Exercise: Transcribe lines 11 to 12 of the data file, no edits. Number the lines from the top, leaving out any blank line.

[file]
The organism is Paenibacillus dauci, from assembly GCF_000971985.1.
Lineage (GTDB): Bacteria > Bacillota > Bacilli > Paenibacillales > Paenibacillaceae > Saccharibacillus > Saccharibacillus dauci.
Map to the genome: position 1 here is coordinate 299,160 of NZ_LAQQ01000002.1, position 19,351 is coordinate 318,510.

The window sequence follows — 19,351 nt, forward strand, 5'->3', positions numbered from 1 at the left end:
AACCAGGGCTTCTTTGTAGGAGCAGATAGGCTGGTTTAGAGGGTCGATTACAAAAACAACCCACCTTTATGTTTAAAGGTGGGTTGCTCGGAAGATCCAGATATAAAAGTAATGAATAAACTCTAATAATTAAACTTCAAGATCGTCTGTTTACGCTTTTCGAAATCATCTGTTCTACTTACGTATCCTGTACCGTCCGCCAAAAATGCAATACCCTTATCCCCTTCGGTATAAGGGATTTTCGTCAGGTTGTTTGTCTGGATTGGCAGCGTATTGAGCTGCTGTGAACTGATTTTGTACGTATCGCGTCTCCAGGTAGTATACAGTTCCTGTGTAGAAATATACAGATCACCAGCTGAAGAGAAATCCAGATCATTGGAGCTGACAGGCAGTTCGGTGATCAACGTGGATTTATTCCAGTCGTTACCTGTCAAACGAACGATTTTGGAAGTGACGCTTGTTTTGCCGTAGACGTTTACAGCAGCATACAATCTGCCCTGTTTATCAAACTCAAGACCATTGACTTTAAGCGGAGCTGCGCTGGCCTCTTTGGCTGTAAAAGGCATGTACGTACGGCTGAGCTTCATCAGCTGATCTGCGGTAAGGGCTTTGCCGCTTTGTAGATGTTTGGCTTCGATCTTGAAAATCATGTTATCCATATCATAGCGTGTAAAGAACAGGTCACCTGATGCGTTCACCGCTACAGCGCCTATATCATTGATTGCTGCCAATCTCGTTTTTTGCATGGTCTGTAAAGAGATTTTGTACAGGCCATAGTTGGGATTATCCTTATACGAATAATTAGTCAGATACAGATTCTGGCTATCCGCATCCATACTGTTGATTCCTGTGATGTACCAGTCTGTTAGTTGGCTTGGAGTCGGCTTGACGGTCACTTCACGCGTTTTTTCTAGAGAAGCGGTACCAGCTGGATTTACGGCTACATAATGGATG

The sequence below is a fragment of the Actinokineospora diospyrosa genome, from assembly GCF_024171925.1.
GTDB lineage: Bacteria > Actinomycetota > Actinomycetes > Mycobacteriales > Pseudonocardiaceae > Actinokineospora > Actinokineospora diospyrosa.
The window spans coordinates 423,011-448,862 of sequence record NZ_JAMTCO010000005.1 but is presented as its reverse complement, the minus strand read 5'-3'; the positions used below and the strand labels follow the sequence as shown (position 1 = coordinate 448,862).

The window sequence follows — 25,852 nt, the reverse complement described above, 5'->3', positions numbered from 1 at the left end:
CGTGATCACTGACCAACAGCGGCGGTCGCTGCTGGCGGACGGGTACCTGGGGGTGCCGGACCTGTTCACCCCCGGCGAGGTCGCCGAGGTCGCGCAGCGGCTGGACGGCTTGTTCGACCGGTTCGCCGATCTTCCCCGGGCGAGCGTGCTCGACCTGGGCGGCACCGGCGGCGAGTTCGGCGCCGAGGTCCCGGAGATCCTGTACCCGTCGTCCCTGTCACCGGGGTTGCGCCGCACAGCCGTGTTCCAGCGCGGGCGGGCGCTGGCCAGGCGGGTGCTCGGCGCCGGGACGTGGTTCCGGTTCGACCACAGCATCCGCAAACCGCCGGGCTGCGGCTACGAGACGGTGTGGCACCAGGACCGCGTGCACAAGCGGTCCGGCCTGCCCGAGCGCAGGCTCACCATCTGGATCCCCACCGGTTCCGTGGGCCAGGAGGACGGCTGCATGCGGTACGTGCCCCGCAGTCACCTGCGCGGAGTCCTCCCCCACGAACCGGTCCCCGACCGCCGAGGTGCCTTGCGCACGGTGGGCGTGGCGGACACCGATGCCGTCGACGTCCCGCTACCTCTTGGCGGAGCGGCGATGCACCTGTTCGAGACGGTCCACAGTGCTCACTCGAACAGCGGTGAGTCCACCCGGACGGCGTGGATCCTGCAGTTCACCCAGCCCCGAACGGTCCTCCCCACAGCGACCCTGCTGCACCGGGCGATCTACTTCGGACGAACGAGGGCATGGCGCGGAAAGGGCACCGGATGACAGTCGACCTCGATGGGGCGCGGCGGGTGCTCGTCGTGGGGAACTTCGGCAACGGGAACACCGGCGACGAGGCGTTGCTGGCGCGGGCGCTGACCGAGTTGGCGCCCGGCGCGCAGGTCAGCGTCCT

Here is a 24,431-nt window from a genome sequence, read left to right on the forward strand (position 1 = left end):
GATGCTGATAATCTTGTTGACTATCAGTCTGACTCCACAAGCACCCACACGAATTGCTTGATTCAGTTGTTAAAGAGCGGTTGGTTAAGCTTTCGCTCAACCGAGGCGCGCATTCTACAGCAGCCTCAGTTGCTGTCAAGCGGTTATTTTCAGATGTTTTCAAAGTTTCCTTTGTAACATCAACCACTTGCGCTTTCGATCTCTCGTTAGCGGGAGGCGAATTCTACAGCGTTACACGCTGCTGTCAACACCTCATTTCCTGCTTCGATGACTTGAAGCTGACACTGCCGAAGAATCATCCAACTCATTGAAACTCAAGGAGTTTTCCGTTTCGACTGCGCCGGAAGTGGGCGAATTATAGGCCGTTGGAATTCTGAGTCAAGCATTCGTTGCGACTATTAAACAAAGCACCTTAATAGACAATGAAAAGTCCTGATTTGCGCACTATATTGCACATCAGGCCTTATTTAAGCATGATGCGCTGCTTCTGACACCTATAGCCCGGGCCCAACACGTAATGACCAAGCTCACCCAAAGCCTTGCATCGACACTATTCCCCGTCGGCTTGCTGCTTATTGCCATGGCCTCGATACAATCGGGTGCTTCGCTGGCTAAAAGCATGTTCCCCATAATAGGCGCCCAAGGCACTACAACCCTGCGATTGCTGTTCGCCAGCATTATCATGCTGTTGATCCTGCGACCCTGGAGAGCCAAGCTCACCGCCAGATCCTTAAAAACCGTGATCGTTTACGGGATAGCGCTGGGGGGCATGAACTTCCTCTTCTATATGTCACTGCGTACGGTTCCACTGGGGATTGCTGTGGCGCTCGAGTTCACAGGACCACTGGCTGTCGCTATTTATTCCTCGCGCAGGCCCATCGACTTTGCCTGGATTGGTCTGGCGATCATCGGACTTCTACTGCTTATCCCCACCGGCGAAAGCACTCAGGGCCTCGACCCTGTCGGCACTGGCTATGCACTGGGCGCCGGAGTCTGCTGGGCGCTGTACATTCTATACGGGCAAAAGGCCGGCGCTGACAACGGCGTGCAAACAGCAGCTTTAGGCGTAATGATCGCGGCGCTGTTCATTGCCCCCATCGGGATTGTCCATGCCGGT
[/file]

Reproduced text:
Here is a 24,431-nt window from a genome sequence, read left to right on the forward strand (position 1 = left end):
GATGCTGATAATCTTGTTGACTATCAGTCTGACTCCACAAGCACCCACACGAATTGCTTGATTCAGTTGTTAAAGAGCGGTTGGTTAAGCTTTCGCTCAACCGAGGCGCGCATTCTACAGCAGCCTCAGTTGCTGTCAAGCGGTTATTTTCAGATGTTTTCAAAGTTTCCTTTGTAACATCAACCACTTGCGCTTTCGATCTCTCGTTAGCGGGAGGCGAATTCTACAGCGTTACACGCTGCTGTCAACACCTCATTTCCTGCTTCGATGACTTGAAGCTGACACTGCCGAAGAATCATCCAACTCATTGAAACTCAAGGAGTTTTCCGTTTCGACTGCGCCGGAAGTGGGCGAATTATAGGCCGTTGGAATTCTGAGTCAAGCATTCGTTGCGACTATTAAACAAAGCACCTTAATAGACAATGAAAAGTCCTGATTTGCGCACTATATTGCACATCAGGCCTTATTTAAGCATGATGCGCTGCTTCTGACACCTATAGCCCGGGCCCAACACGTAATGACCAAGCTCACCCAAAGCCTTGCATCGACACTATTCCCCGTCGGCTTGCTGCTTATTGCCATGGCCTCGATACAATCGGGTGCTTCGCTGGCTAAAAGCATGTTCCCCATAATAGGCGCCCAAGGCACTACAACCCTGCGATTGCTGTTCGCCAGCATTATCATGCTGTTGATCCTGCGACCCTGGAGAGCCAAGCTCACCGCCAGATCCTTAAAAACCGTGATCGTTTACGGGATAGCGCTGGGGGGCATGAACTTCCTCTTCTATATGTCACTGCGTACGGTTCCACTGGGGATTGCTGTGGCGCTCGAGTTCACAGGACCACTGGCTGTCGCTATTTATTCCTCGCGCAGGCCCATCGACTTTGCCTGGATTGGTCTGGCGATCATCGGACTTCTACTGCTTATCCCCACCGGCGAAAGCACTCAGGGCCTCGACCCTGTCGGCACTGGCTATGCACTGGGCGCCGGAGTCTGCTGGGCGCTGTACATTCTATACGGGCAAAAGGCCGGCGCTGACAACGGCGTGCAAACAGCAGCTTTAGGCGTAATGATCGCGGCGCTGTTCATTGCCCCCATCGGGATTGTCCATGCCGGT